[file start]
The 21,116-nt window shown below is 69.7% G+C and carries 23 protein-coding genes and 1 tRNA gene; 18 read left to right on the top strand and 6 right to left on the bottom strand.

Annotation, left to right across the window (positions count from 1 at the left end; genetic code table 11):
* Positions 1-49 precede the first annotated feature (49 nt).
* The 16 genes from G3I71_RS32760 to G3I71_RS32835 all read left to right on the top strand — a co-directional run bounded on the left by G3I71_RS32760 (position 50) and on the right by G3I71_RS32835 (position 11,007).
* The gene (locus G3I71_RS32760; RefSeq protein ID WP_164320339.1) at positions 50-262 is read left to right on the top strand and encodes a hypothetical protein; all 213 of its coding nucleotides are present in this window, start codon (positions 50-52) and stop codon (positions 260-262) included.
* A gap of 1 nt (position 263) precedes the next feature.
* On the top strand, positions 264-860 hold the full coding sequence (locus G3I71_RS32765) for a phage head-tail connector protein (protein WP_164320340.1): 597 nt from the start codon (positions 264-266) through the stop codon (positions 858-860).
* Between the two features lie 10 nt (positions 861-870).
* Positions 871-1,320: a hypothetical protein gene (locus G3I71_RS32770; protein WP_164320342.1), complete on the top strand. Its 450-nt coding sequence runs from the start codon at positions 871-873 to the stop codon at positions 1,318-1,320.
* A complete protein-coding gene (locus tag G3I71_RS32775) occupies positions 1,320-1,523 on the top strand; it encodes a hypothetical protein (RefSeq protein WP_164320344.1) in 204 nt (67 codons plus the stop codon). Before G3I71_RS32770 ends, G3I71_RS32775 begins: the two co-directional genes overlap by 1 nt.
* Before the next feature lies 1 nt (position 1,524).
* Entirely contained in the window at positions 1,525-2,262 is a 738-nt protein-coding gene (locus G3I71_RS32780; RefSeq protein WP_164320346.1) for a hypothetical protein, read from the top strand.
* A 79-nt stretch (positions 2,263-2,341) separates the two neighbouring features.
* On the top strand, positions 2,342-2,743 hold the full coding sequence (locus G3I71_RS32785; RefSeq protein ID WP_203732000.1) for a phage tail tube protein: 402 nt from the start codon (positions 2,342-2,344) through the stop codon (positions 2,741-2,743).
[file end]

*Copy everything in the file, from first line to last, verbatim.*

The 21,116-nt window shown below is 69.7% G+C and carries 23 protein-coding genes and 1 tRNA gene; 18 read left to right on the top strand and 6 right to left on the bottom strand.

Annotation, left to right across the window (positions count from 1 at the left end; genetic code table 11):
* Positions 1-49 precede the first annotated feature (49 nt).
* The 16 genes from G3I71_RS32760 to G3I71_RS32835 all read left to right on the top strand — a co-directional run bounded on the left by G3I71_RS32760 (position 50) and on the right by G3I71_RS32835 (position 11,007).
* The gene (locus G3I71_RS32760; RefSeq protein ID WP_164320339.1) at positions 50-262 is read left to right on the top strand and encodes a hypothetical protein; all 213 of its coding nucleotides are present in this window, start codon (positions 50-52) and stop codon (positions 260-262) included.
* A gap of 1 nt (position 263) precedes the next feature.
* On the top strand, positions 264-860 hold the full coding sequence (locus G3I71_RS32765) for a phage head-tail connector protein (protein WP_164320340.1): 597 nt from the start codon (positions 264-266) through the stop codon (positions 858-860).
* Between the two features lie 10 nt (positions 861-870).
* Positions 871-1,320: a hypothetical protein gene (locus G3I71_RS32770; protein WP_164320342.1), complete on the top strand. Its 450-nt coding sequence runs from the start codon at positions 871-873 to the stop codon at positions 1,318-1,320.
* A complete protein-coding gene (locus tag G3I71_RS32775) occupies positions 1,320-1,523 on the top strand; it encodes a hypothetical protein (RefSeq protein WP_164320344.1) in 204 nt (67 codons plus the stop codon). Before G3I71_RS32770 ends, G3I71_RS32775 begins: the two co-directional genes overlap by 1 nt.
* Before the next feature lies 1 nt (position 1,524).
* Entirely contained in the window at positions 1,525-2,262 is a 738-nt protein-coding gene (locus G3I71_RS32780; RefSeq protein WP_164320346.1) for a hypothetical protein, read from the top strand.
* A 79-nt stretch (positions 2,263-2,341) separates the two neighbouring features.
* On the top strand, positions 2,342-2,743 hold the full coding sequence (locus G3I71_RS32785; RefSeq protein ID WP_203732000.1) for a phage tail tube protein: 402 nt from the start codon (positions 2,342-2,344) through the stop codon (positions 2,741-2,743).